National firms driving RIA deals

In 2012, number of deals dropped but size increased

Jan 28, 2013 @ 2:05 pm

By Andrew Osterland

RIA, mergers & acquisitions
+ Zoom

National firms participated in more than half of mergers and acquisitions in the registered investment advisory industry last year, according to data compiled by Schwab Advisor Services, which also found that while the number of deals in 2012 declined from 2011, deal sizes increased dramatically.

Of the 45 deals involving RIAs in 2012, aggregating firms — or RIA partnerships, as they prefer to be called — accounted for 25 of them.

The three most prominent national firms are HighTower Advisors LLC, Focus Financial Partners LLC and United Capital Financial Advisers LLC, which acquired Paragon Investment Management this month.

“National acquiring firms are proving to be a good overall alternative for the growth of the industry,” Jon Beatty, senior vice president of sales and relationship management at Schwab Advisor Services, said in a statement. “They are attractive to both advisers that are looking to join the move to independence, or RIAs that are seeking to expand their footprint or execute a succession strategy.”

Twelve more deals were executed in 2011, but the average firm size, based on assets under management, increased dramatically last year to $1.3 billion, from $798 million in 2011. The total assets under management held by firms involved in deals last year was $58.8 billion, up from $43.9 billion in 2011.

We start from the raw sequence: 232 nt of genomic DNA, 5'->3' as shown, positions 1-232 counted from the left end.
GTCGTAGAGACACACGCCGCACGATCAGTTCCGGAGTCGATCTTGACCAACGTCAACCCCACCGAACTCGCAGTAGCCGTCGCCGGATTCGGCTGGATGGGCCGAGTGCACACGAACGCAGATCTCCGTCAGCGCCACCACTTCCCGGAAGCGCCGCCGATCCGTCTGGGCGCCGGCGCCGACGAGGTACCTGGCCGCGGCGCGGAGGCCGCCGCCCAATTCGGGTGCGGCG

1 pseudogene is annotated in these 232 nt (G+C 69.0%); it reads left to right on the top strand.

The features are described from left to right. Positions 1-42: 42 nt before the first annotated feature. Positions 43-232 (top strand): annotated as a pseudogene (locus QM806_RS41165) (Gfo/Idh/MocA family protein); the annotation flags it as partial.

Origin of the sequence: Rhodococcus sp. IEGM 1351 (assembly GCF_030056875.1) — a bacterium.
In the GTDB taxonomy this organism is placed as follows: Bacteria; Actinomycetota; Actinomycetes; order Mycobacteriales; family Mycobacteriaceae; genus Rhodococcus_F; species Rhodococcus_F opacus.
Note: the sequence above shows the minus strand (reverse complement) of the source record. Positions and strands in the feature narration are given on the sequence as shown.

Shirl Penney, chief executive of Dynasty Financial Partners LLC, which added 12 adviser teams to its RIA service platform last year, said national firms have the resources and people to execute transactions.

“The larger firms have people dedicated to getting deals done, while RIAs are focused on serving their clients,” Mr. Penney said. Dynasty, which provides a wide range of services to RIA firms, does not invest in those firms but does help finance deals between them.

Mr. Penney said he thinks Schwab missed a substantial number of mergers between smaller firms that might not have been reported in the media. He also expects that factors such as the aging adviser population, the need for succession planning and the increasing complexity of running an advisory practice, will drive more deals, with larger firms continuing to have an advantage over their smaller counterparts.

“Scale and size matter in our industry,” Mr. Penney said. “There's a growing supply of financial advisers looking for a succession plan and there are still plenty of advisers going independent who don't want to run their own business. These are good trends for our industry.”

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